California’s Cannabis Industry Still Struggling with Systemic Hurdles and Local Veto Power, Says Industry Consultant
LOS ANGELES– The cannabis industry in California is still facing major obstacles despite being the most populous state in the US. Many businesses are struggling to turn a profit in the market due to a range of systemic issues. One of the key issues is the veto power that local governments have over commercial cannabis companies. This has limited the number of retail outlets that can sell legal cannabis and where they can operate. Since the legal market launched in 2018, roughly two-thirds of local governments across the state have kept bans on marijuana companies in place.
More cities and counties have started to allow some level of licensed cannabis operations, but the pressure on the broader industry remains high. According to Hirsh Jain, founder of Los Angeles-based Ananda Strategy, the “dual licensing” system in California is “fundamentally broken”. The system requires businesses to obtain both city or county permission as well as a state license before launching operations, making it nearly impossible for stores to open.
Jain believes that the most local governments lack the resources, time, manpower, or expertise to write their own ordinances and regulations to govern the cannabis industry effectively. This has led to time-consuming bottlenecks that drive entrepreneurs broke before they get a chance to compete in the cannabis market. Jain cites several examples, including the city of Fresno, which has opened only two out of 21 licensed shops, and the L.A. suburb of Corona, which has opened only one of 12 licensed shops. Another L.A. suburb, Stanton, has opened none of its four licensed shops, while the coastal city of Oxnard, between L.A. and Santa Barbara, has only opened one of 16 licensed shops.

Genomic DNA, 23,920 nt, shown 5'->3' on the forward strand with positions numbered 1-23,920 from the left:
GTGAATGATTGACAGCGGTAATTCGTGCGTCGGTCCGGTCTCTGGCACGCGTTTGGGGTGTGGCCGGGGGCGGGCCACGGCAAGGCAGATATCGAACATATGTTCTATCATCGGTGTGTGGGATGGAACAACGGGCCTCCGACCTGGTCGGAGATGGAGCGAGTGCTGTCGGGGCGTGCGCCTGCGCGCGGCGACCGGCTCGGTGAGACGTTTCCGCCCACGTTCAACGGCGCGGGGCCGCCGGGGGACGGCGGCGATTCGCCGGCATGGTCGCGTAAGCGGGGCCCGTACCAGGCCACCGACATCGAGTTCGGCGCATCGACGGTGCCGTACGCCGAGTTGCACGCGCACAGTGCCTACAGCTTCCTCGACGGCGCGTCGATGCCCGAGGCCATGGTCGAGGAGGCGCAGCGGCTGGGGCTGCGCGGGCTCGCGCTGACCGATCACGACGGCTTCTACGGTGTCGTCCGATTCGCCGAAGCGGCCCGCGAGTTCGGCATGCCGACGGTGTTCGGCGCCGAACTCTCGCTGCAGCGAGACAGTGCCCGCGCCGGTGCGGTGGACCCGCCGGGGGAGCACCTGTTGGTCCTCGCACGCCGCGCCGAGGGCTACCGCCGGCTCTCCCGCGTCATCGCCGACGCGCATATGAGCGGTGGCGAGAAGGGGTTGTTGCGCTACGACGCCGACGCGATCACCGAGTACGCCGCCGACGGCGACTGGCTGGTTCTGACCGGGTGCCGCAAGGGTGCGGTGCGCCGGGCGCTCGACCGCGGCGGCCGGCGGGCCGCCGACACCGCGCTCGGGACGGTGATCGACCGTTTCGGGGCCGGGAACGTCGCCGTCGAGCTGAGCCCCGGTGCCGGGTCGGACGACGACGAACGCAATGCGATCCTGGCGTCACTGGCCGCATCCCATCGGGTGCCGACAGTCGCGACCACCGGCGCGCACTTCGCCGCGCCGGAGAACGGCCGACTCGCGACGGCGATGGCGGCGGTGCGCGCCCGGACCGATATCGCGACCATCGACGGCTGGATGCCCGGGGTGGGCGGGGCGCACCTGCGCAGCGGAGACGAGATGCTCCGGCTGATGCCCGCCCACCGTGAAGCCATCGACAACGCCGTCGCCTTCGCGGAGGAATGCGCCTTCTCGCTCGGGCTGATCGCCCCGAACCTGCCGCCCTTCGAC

Jain also mentioned that cities that passed retail ordinances in 2019/2020 have still not seen those stores open, 3-4 years later, indicating that something is fundamentally wrong with the licensing process. The convoluted and time-consuming local approval processes in these cities involve so many different steps and departments, some of which are not even staffed. Consequently, many stores never open, leaving many entrepreneurs broke before they even get started.
Jain’s memo highlights a systemic issue that the cannabis industry is still grappling with in California. As the market continues to evolve and grow, there is a pressing need for regulatory clarity and streamlining of the licensing process to enable entrepreneurs to succeed in the cannabis industry.
(This information is primarily sourced from Reportlinker. Highly Capitalized has neither approved nor disapproved the contents of this news release. Read our Disclaimer here).
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